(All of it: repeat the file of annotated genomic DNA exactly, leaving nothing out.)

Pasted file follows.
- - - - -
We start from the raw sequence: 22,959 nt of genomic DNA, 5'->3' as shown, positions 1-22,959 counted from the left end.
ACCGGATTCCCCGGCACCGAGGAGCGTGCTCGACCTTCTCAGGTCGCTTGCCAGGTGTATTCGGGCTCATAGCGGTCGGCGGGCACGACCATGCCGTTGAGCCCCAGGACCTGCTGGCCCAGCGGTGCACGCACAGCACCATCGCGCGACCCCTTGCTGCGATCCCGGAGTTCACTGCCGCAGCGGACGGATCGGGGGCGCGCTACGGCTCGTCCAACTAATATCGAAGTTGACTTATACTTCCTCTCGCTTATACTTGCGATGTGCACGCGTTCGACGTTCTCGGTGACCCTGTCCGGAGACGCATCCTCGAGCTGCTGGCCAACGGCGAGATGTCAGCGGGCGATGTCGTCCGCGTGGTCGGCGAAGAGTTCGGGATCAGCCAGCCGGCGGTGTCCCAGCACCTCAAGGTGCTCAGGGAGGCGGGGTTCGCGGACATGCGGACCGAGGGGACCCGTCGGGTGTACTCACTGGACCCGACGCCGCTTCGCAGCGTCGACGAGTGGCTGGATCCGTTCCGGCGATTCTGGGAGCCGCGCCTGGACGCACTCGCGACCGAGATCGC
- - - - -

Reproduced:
We start from the raw sequence: 22,959 nt of genomic DNA, 5'->3' as shown, positions 1-22,959 counted from the left end.
ACCGGATTCCCCGGCACCGAGGAGCGTGCTCGACCTTCTCAGGTCGCTTGCCAGGTGTATTCGGGCTCATAGCGGTCGGCGGGCACGACCATGCCGTTGAGCCCCAGGACCTGCTGGCCCAGCGGTGCACGCACAGCACCATCGCGCGACCCCTTGCTGCGATCCCGGAGTTCACTGCCGCAGCGGACGGATCGGGGGCGCGCTACGGCTCGTCCAACTAATATCGAAGTTGACTTATACTTCCTCTCGCTTATACTTGCGATGTGCACGCGTTCGACGTTCTCGGTGACCCTGTCCGGAGACGCATCCTCGAGCTGCTGGCCAACGGCGAGATGTCAGCGGGCGATGTCGTCCGCGTGGTCGGCGAAGAGTTCGGGATCAGCCAGCCGGCGGTGTCCCAGCACCTCAAGGTGCTCAGGGAGGCGGGGTTCGCGGACATGCGGACCGAGGGGACCCGTCGGGTGTACTCACTGGACCCGACGCCGCTTCGCAGCGTCGACGAGTGGCTGGATCCGTTCCGGCGATTCTGGGAGCCGCGCCTGGACGCACTCGCGACCGAGATCGC